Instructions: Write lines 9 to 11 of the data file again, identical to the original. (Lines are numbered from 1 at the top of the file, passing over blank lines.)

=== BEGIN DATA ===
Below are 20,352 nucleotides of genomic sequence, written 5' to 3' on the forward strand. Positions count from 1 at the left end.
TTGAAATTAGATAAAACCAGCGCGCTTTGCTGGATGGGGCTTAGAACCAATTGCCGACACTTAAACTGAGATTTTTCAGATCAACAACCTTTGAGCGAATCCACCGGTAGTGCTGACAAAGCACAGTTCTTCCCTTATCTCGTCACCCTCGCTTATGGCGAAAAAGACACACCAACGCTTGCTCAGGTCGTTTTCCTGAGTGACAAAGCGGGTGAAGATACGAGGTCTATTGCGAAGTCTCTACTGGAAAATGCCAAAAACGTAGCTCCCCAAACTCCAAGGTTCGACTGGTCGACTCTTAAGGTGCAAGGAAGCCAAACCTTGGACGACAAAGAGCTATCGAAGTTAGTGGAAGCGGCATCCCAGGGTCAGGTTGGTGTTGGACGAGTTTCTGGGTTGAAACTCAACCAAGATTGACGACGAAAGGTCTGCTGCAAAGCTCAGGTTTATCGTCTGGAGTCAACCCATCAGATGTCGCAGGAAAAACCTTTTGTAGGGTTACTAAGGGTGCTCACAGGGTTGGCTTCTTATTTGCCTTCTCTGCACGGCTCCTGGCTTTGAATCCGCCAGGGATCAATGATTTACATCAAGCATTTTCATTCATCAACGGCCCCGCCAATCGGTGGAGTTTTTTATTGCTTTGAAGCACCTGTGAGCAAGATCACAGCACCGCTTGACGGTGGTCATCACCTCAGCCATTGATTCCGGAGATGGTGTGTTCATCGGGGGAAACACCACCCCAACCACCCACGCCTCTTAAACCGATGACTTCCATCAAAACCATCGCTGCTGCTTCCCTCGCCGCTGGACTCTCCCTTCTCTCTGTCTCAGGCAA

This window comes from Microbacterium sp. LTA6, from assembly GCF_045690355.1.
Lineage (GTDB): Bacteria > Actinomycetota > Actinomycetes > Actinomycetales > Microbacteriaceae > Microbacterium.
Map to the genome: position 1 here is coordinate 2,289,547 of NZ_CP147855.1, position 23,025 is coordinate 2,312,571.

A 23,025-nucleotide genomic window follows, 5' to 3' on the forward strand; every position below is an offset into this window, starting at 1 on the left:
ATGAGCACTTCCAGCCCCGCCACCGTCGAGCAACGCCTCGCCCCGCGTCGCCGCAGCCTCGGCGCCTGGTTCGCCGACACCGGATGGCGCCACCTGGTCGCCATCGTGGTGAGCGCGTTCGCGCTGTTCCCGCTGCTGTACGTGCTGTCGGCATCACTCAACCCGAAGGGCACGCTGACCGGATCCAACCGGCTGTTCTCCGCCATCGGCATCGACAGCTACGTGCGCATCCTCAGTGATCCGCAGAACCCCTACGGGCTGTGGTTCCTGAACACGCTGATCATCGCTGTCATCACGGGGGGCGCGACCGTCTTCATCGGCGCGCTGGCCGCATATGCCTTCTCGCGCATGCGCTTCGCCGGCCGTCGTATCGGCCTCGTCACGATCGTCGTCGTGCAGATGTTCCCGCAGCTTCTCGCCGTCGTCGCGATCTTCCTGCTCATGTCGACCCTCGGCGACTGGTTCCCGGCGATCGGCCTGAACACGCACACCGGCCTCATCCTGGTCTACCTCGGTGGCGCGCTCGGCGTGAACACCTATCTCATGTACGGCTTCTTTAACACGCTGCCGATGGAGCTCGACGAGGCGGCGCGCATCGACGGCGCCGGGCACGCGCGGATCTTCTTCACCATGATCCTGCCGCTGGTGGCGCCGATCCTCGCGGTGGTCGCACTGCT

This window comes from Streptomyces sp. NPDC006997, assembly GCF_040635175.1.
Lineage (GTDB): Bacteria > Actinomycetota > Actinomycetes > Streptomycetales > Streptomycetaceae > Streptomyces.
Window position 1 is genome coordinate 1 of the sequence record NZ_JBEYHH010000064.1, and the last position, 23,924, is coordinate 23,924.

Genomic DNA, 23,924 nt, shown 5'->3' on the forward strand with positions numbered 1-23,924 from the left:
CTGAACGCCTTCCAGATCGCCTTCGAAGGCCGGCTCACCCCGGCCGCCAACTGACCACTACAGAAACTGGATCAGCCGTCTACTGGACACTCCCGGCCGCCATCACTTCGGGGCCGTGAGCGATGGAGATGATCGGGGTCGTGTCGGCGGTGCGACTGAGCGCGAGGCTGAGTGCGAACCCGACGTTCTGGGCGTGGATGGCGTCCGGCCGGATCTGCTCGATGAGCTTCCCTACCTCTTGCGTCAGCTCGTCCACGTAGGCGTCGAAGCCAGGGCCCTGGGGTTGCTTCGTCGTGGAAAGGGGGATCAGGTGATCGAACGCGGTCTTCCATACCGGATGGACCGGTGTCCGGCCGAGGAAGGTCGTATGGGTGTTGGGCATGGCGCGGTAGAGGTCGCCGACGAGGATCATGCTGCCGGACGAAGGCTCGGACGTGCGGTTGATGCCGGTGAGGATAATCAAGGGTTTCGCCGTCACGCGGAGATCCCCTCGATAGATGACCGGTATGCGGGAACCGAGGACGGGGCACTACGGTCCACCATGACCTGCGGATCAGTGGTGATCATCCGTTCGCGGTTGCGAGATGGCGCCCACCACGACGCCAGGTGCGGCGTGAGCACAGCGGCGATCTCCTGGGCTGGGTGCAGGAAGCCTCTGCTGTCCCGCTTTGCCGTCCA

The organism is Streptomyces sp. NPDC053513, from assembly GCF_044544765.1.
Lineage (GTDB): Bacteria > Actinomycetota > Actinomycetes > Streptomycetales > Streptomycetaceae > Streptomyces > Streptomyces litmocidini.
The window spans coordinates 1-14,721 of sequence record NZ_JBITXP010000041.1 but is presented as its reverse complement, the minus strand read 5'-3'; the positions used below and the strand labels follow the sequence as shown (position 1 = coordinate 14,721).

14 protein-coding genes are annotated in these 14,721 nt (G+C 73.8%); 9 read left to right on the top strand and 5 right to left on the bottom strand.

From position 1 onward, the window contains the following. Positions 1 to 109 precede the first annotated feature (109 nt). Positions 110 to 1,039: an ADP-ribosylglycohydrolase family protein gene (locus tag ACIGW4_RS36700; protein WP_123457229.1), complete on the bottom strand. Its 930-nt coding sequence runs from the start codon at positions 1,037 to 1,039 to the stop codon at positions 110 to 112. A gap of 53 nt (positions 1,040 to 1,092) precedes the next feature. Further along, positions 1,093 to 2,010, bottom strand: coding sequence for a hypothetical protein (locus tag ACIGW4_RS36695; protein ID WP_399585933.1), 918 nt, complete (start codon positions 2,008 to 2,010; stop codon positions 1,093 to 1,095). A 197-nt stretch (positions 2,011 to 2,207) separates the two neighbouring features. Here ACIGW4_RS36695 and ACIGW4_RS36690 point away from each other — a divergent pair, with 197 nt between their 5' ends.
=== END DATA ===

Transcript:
Lineage (GTDB): Bacteria > Actinomycetota > Actinomycetes > Streptomycetales > Streptomycetaceae > Streptomyces.
Window position 1 is genome coordinate 1 of the sequence record NZ_JBEYHH010000064.1, and the last position, 23,924, is coordinate 23,924.

Genomic DNA, 23,924 nt, shown 5'->3' on the forward strand with positions numbered 1-23,924 from the left: